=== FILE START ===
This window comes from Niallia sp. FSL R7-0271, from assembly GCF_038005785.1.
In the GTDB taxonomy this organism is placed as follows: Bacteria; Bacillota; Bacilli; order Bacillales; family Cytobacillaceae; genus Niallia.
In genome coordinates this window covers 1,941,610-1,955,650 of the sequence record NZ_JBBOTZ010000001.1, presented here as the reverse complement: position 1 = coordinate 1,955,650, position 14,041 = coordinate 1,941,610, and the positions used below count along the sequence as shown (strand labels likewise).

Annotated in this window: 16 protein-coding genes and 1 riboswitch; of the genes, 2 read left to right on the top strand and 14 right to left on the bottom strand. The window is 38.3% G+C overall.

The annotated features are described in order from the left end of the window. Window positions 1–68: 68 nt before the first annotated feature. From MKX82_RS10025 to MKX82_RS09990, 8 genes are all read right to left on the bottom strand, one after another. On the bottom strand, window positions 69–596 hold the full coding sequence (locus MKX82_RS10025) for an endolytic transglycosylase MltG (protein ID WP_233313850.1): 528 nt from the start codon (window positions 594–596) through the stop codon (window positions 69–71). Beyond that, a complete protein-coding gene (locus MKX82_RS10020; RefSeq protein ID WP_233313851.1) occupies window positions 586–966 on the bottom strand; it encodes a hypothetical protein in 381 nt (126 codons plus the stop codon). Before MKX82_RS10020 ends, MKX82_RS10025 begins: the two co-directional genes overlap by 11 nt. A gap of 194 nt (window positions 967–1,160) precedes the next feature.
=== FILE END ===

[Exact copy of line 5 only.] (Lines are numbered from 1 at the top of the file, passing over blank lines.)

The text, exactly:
The annotated features are described in order from the left end of the window. Window positions 1–68: 68 nt before the first annotated feature. From MKX82_RS10025 to MKX82_RS09990, 8 genes are all read right to left on the bottom strand, one after another. On the bottom strand, window positions 69–596 hold the full coding sequence (locus MKX82_RS10025) for an endolytic transglycosylase MltG (protein ID WP_233313850.1): 528 nt from the start codon (window positions 594–596) through the stop codon (window positions 69–71). Beyond that, a complete protein-coding gene (locus MKX82_RS10020; RefSeq protein ID WP_233313851.1) occupies window positions 586–966 on the bottom strand; it encodes a hypothetical protein in 381 nt (126 codons plus the stop codon). Before MKX82_RS10020 ends, MKX82_RS10025 begins: the two co-directional genes overlap by 11 nt. A gap of 194 nt (window positions 967–1,160) precedes the next feature.